Privilege & MS

My MS started when I was 40. I had an established career, a comfortable income, savings, and excellent benefits. I was able to quickly and effectively get medical treatment, a diagnosis, and fight MS. If this had happened in my early 20's, when I was broke and uninsured, I would have been screwed. If it had happened in my 30's, when I was self-employed, I don't know how I would have survived. If it had happened even a few years ago, when I was living paycheck to paycheck, digging out of a post-divorce financial hole, and paying for full-time child care, it would have devastated me financially. In my 40's, I was able to fight MS.

This Is an MS Hug?

I woke up one morning to a steady pounding on the right side of my rib cage, just under my armpit . Thump, thump, thump. Every few seconds. Like a heart beat. It didn't hurt, but it was noticeable. A spasm. Constant. Every few seconds. I tried to feel it with my hand, to tell if my body was actually moving. I had my son put his hand on my side. He felt it.

My Diagnosis

The first time I learned I might have MS was when I went to urgent care for my second steroid infusion after losing vision in my right eye and being diagnosed with optic neuritis. The on-call doctor, appearing on a video screen, asked, "You're hear for an MS relapse?" Umm..., "I haven't been diagnosed with MS," I said. I then spent months getting MRI's, a spinal tap, lots of blood work, a chest X-ray, and meeting, over and over again, with a neurologist and MS specialist.

Cold and Heat Intolerance

I'm a Pacific Northwest (PNW) girl, born and raised in the suburbs of Seattle. It does not get particularly cold or hot here. Snow is rare and short-lived. We have limited snow plows and deicers, and when it does snow, everything pretty much shuts down. Extreme heat is also rare. In my forty-one years, I've never lived in a house with central air (except when I lived in DC). Lately, our winters have been getting snowier and our summers hotter. I am not a fan.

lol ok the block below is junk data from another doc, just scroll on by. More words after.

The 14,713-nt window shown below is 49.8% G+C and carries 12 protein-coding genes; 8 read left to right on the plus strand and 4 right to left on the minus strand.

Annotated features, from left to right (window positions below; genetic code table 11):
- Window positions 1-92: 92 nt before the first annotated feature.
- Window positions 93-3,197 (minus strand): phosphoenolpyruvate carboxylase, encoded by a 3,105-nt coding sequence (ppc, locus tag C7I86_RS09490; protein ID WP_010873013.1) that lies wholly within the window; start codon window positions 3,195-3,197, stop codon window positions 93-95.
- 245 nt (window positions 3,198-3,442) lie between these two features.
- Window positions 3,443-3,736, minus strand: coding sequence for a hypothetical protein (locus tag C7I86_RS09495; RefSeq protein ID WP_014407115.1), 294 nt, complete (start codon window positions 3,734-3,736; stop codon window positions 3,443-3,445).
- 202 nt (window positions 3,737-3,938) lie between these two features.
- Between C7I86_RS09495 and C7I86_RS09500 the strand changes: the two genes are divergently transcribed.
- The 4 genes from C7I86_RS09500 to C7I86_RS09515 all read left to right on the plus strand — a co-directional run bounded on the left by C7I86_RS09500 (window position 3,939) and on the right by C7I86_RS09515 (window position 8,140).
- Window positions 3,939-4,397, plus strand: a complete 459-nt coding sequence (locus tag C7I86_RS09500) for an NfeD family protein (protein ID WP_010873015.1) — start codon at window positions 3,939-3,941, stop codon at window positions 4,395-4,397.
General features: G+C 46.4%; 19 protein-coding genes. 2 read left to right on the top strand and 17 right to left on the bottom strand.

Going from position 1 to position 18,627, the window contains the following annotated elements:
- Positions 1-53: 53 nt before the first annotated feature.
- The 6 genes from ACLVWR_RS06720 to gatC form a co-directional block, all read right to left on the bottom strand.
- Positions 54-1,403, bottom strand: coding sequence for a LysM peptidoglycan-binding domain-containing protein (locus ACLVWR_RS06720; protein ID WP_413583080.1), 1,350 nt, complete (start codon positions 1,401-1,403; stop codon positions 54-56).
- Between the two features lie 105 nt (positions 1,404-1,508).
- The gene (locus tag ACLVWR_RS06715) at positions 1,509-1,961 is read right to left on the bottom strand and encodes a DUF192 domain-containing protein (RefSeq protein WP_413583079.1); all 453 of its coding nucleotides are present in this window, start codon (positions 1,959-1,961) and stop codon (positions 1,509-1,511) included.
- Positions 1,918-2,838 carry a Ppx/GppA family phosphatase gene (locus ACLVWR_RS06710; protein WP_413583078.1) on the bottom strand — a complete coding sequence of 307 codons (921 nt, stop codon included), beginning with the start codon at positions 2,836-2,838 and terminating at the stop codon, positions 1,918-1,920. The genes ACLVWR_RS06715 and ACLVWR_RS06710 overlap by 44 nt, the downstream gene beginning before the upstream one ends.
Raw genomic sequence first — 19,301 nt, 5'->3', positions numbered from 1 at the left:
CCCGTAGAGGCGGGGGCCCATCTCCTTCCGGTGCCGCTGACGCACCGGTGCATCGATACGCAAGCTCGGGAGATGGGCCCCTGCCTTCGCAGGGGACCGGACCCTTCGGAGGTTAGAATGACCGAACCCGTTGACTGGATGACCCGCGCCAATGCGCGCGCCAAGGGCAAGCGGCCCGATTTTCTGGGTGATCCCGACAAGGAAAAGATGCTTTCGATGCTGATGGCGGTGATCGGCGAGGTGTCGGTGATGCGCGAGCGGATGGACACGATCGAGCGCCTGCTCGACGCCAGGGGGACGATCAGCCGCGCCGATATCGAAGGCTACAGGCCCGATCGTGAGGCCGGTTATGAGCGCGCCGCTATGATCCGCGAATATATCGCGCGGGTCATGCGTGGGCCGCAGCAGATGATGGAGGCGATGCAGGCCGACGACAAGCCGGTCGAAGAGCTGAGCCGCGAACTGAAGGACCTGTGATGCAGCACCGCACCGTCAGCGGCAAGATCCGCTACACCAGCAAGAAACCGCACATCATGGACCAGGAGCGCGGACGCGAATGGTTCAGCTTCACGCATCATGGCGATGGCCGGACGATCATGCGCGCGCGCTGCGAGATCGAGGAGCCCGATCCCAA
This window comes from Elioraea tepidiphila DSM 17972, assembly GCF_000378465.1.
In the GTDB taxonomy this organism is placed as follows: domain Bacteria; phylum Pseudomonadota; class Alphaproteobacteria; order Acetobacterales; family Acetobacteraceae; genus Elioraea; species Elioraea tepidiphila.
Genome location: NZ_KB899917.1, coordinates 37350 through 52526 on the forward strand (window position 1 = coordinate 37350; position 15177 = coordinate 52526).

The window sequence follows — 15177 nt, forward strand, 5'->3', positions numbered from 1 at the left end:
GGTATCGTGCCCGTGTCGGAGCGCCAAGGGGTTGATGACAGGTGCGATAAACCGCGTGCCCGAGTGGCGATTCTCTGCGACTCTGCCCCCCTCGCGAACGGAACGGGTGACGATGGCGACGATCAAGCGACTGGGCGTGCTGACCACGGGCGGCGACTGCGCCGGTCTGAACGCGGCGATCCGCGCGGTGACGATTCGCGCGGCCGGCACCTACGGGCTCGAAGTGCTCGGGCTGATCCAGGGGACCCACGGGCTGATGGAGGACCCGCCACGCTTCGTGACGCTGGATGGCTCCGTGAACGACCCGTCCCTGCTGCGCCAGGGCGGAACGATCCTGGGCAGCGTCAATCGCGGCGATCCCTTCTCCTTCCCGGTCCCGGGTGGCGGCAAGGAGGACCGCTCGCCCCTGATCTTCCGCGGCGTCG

Symptoms: Real or Imagined

When I first learned I might have MS, I read about every symptom. I became hyper-aware of every sensation in my body. Yes, I had a neurologist and an MS specialist, who ordered MRIs, blood work, and a lumbar puncture, but I couldn't sit idly by. While waiting for tests and follow-up appointments, I was on a mission to collect as much evidence as possible to determine whether or not I had MS. But, when you are fixated on something, it can be hard to determine if you're noticing real symptoms, or if you're imagining them.


I was anxious, but excited, to start the injections. I left work around lunchtime for injection training with a nurse. I drove to the doctor's office, parked, checked in, and was called back quickly. She asked if I had the injection with me. No one told me to bring them. I guess that seems… Continue reading Injections

Starting a Blog

In the beginning of my MS journey, I had many sleepless nights. The steroids kept me wide awake, even though I was beyond exhausted. Laying in bed, my mind raced with panic, anxiety, worry, planning, wondering, making lists, and processing everything that was happening. I texted updates to friends and family and chatted with my… Continue reading Starting a Blog

Should I Start Treatment?

I did not meet diagnostic criteria for an MS diagnosis, but I had optic neuritis, brain lesions, and Oligoclonal bands in my spinal fluid, all of which are consistent with MS. And, everything else had been ruled out. For women my age with optic neuritis and brain lesions, there is a 72% chance of developing… Continue reading Should I Start Treatment?